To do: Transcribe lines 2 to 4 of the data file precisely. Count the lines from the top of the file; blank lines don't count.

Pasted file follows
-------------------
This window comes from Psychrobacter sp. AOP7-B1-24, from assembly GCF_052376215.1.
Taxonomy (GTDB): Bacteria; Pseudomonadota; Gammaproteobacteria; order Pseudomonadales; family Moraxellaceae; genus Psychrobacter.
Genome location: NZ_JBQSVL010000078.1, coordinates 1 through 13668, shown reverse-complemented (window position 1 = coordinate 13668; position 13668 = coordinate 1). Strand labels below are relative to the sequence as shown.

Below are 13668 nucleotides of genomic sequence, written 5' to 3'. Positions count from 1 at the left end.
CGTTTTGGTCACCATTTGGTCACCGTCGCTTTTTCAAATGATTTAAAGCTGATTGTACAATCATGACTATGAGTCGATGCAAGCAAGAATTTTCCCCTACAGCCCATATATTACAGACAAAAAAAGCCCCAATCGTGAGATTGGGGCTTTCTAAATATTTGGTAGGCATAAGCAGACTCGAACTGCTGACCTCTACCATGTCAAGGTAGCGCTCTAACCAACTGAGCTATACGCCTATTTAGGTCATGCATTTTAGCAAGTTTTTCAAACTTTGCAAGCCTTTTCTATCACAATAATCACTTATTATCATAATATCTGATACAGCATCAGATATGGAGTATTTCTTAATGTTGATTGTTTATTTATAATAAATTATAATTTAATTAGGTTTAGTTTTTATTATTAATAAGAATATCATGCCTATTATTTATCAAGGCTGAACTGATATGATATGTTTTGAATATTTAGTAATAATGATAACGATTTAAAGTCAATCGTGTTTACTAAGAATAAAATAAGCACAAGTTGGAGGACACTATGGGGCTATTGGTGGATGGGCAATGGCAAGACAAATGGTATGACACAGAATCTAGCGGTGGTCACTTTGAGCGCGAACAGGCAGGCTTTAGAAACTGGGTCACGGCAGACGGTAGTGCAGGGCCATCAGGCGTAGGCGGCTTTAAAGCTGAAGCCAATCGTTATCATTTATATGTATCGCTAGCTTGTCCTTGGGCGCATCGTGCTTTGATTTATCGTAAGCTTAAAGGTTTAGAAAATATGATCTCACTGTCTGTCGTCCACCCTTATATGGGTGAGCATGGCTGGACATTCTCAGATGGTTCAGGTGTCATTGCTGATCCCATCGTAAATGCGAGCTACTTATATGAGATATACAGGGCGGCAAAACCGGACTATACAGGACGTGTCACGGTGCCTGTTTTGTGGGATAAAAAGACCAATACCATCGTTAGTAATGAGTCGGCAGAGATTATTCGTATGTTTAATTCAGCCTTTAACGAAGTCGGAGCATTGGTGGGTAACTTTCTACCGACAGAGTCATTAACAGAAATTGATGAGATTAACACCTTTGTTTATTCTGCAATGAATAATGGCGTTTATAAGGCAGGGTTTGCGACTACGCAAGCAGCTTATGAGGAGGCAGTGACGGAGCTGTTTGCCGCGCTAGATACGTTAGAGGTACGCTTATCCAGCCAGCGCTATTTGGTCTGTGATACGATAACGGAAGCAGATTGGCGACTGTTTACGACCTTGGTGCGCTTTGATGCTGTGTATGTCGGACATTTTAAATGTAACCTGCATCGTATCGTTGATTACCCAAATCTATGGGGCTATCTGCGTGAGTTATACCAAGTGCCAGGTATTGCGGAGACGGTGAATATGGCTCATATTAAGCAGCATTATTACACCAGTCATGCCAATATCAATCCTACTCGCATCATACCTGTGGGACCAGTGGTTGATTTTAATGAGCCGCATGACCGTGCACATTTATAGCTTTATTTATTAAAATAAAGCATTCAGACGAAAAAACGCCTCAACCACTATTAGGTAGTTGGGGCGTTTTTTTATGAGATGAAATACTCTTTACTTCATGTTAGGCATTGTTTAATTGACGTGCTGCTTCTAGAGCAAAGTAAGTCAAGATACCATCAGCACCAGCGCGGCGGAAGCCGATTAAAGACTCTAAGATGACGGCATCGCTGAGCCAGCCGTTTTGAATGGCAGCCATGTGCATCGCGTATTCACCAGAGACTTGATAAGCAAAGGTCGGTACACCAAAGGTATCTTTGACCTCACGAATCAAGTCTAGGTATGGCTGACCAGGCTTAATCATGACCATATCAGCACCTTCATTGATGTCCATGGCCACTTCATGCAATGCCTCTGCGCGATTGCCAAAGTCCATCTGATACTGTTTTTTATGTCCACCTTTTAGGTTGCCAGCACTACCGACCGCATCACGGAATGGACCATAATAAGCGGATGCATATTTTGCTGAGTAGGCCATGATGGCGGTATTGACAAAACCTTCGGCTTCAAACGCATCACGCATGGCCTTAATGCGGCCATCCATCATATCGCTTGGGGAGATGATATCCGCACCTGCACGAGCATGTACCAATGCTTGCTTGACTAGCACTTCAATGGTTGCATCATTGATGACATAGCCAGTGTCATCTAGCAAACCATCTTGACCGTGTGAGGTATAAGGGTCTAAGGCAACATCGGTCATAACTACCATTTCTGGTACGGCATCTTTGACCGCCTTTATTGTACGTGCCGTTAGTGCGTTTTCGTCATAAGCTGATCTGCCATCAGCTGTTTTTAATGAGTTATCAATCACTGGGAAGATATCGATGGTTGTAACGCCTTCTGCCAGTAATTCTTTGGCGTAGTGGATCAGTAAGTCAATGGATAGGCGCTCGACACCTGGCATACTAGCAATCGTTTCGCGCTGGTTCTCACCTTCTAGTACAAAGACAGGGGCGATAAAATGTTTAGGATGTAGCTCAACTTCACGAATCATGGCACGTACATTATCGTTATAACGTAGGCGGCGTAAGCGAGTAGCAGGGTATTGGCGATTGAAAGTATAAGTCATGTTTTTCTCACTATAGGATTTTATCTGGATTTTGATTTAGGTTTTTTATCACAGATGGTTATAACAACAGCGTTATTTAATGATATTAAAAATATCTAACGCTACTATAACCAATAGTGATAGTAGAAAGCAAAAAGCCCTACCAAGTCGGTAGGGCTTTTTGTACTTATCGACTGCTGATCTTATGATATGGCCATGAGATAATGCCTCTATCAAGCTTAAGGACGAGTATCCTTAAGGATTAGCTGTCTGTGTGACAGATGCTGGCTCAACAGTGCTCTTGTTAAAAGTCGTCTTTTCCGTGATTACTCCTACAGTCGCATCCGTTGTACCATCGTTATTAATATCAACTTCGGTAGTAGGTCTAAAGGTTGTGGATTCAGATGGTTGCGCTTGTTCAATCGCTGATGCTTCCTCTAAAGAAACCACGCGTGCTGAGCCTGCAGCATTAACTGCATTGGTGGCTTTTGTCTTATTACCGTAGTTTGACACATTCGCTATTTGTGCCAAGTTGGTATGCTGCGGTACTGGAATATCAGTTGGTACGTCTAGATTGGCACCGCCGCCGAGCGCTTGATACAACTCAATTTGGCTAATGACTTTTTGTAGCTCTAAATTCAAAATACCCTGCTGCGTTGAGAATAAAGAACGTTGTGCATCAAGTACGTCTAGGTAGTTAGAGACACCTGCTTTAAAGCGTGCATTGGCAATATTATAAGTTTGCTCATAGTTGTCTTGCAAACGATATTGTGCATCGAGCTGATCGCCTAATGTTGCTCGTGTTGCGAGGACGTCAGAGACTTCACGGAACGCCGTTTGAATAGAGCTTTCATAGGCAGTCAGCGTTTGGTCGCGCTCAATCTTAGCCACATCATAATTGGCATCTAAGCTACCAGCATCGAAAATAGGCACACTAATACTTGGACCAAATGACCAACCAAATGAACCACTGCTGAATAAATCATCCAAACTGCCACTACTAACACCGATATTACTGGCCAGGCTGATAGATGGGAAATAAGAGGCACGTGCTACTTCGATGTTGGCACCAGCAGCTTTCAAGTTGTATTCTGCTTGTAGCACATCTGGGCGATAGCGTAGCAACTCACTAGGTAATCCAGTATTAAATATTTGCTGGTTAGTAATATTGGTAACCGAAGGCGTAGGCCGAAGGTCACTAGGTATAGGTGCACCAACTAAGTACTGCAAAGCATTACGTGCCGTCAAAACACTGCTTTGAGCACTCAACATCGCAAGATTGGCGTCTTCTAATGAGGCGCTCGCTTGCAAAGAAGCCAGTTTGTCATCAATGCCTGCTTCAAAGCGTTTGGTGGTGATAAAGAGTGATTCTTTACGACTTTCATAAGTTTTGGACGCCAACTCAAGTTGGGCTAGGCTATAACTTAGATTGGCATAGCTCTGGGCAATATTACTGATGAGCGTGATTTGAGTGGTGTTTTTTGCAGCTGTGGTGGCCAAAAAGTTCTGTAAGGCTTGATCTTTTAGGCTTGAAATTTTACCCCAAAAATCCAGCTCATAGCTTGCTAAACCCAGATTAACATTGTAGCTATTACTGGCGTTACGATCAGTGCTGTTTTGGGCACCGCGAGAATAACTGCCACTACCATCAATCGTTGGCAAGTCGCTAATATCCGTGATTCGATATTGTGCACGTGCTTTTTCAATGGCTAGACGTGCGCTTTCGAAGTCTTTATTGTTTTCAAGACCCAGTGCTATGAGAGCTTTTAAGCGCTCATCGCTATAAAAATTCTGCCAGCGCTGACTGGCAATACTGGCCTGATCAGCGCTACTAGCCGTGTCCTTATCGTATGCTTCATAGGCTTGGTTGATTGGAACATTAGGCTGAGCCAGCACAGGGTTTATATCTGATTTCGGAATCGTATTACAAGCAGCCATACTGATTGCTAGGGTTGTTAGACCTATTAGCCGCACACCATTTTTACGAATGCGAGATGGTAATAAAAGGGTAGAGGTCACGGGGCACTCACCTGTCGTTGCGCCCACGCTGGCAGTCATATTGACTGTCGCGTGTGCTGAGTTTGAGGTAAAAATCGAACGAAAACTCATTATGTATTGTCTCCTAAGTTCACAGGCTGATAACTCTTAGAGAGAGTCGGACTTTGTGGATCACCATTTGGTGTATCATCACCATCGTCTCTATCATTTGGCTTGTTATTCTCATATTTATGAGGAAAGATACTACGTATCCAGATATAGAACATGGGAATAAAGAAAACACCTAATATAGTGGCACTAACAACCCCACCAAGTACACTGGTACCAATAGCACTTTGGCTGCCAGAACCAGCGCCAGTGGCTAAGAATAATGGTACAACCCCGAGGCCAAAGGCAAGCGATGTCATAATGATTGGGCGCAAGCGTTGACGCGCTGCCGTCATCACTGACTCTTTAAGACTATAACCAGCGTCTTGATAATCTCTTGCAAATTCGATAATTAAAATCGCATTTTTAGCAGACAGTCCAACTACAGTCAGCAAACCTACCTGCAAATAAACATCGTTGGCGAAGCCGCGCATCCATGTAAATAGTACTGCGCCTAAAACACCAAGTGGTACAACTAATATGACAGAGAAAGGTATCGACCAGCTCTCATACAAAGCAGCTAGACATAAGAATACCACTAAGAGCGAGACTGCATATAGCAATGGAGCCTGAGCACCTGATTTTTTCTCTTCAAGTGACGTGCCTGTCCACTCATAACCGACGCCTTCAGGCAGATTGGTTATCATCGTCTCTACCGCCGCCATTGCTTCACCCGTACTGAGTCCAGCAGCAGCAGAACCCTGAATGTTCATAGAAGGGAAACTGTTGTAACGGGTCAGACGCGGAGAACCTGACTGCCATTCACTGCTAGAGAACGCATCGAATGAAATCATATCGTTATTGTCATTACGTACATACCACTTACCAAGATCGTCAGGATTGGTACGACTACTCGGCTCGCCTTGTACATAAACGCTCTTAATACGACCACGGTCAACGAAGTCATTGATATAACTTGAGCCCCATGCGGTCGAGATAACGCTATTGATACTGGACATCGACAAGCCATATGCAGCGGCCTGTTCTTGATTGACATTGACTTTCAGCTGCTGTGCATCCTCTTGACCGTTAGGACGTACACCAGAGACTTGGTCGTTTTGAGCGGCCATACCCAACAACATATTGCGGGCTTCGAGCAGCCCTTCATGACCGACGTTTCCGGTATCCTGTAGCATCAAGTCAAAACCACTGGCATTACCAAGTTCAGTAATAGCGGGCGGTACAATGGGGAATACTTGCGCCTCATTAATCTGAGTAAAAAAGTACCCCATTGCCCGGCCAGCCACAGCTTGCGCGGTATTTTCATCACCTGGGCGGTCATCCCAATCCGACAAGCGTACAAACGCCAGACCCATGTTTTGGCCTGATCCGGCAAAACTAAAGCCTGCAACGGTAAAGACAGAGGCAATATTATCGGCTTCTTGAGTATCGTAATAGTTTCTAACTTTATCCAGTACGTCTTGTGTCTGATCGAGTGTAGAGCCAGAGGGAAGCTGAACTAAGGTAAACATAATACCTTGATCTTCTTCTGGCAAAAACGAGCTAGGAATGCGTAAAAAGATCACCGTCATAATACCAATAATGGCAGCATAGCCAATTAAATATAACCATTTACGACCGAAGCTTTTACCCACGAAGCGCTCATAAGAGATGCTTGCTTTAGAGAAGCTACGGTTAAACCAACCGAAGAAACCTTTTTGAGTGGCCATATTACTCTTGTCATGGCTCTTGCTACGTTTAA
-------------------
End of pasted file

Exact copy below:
Taxonomy (GTDB): Bacteria; Pseudomonadota; Gammaproteobacteria; order Pseudomonadales; family Moraxellaceae; genus Psychrobacter.
Genome location: NZ_JBQSVL010000078.1, coordinates 1 through 13668, shown reverse-complemented (window position 1 = coordinate 13668; position 13668 = coordinate 1). Strand labels below are relative to the sequence as shown.

Below are 13668 nucleotides of genomic sequence, written 5' to 3'. Positions count from 1 at the left end.